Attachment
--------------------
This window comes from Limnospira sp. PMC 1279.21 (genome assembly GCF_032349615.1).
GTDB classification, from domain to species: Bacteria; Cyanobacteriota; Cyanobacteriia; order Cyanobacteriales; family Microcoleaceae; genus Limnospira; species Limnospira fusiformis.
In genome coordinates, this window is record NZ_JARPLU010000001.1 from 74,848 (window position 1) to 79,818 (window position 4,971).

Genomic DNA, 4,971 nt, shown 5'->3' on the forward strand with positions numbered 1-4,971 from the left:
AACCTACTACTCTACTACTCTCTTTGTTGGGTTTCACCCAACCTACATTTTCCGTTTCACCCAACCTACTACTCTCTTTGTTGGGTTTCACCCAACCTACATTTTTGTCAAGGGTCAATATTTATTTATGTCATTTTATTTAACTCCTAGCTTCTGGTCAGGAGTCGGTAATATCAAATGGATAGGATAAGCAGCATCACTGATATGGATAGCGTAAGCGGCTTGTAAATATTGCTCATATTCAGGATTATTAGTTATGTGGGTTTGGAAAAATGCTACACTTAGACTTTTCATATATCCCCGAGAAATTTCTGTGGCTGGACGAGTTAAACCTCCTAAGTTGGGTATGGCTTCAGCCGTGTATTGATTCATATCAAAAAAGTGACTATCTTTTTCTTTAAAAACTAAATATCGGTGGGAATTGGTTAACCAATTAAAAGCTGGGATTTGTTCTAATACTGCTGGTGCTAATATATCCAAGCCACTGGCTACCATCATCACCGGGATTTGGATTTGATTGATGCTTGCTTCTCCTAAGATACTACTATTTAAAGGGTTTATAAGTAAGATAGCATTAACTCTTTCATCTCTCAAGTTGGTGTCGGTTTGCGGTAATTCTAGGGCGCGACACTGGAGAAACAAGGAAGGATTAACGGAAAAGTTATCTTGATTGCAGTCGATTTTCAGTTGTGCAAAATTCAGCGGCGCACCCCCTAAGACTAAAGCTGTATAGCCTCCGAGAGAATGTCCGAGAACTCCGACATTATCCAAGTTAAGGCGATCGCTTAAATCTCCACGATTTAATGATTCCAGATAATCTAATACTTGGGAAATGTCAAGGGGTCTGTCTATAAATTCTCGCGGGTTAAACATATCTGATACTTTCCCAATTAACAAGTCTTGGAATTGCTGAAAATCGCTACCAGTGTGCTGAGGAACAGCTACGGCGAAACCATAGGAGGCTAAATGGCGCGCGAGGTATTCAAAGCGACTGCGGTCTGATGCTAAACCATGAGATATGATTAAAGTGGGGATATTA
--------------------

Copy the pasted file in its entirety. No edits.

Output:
This window comes from Limnospira sp. PMC 1279.21 (genome assembly GCF_032349615.1).
GTDB classification, from domain to species: Bacteria; Cyanobacteriota; Cyanobacteriia; order Cyanobacteriales; family Microcoleaceae; genus Limnospira; species Limnospira fusiformis.
In genome coordinates, this window is record NZ_JARPLU010000001.1 from 74,848 (window position 1) to 79,818 (window position 4,971).

Genomic DNA, 4,971 nt, shown 5'->3' on the forward strand with positions numbered 1-4,971 from the left:
AACCTACTACTCTACTACTCTCTTTGTTGGGTTTCACCCAACCTACATTTTCCGTTTCACCCAACCTACTACTCTCTTTGTTGGGTTTCACCCAACCTACATTTTTGTCAAGGGTCAATATTTATTTATGTCATTTTATTTAACTCCTAGCTTCTGGTCAGGAGTCGGTAATATCAAATGGATAGGATAAGCAGCATCACTGATATGGATAGCGTAAGCGGCTTGTAAATATTGCTCATATTCAGGATTATTAGTTATGTGGGTTTGGAAAAATGCTACACTTAGACTTTTCATATATCCCCGAGAAATTTCTGTGGCTGGACGAGTTAAACCTCCTAAGTTGGGTATGGCTTCAGCCGTGTATTGATTCATATCAAAAAAGTGACTATCTTTTTCTTTAAAAACTAAATATCGGTGGGAATTGGTTAACCAATTAAAAGCTGGGATTTGTTCTAATACTGCTGGTGCTAATATATCCAAGCCACTGGCTACCATCATCACCGGGATTTGGATTTGATTGATGCTTGCTTCTCCTAAGATACTACTATTTAAAGGGTTTATAAGTAAGATAGCATTAACTCTTTCATCTCTCAAGTTGGTGTCGGTTTGCGGTAATTCTAGGGCGCGACACTGGAGAAACAAGGAAGGATTAACGGAAAAGTTATCTTGATTGCAGTCGATTTTCAGTTGTGCAAAATTCAGCGGCGCACCCCCTAAGACTAAAGCTGTATAGCCTCCGAGAGAATGTCCGAGAACTCCGACATTATCCAAGTTAAGGCGATCGCTTAAATCTCCACGATTTAATGATTCCAGATAATCTAATACTTGGGAAATGTCAAGGGGTCTGTCTATAAATTCTCGCGGGTTAAACATATCTGATACTTTCCCAATTAACAAGTCTTGGAATTGCTGAAAATCGCTACCAGTGTGCTGAGGAACAGCTACGGCGAAACCATAGGAGGCTAAATGGCGCGCGAGGTATTCAAAGCGACTGCGGTCTGATGCTAAACCATGAGATATGATTAAAGTGGGGATATTA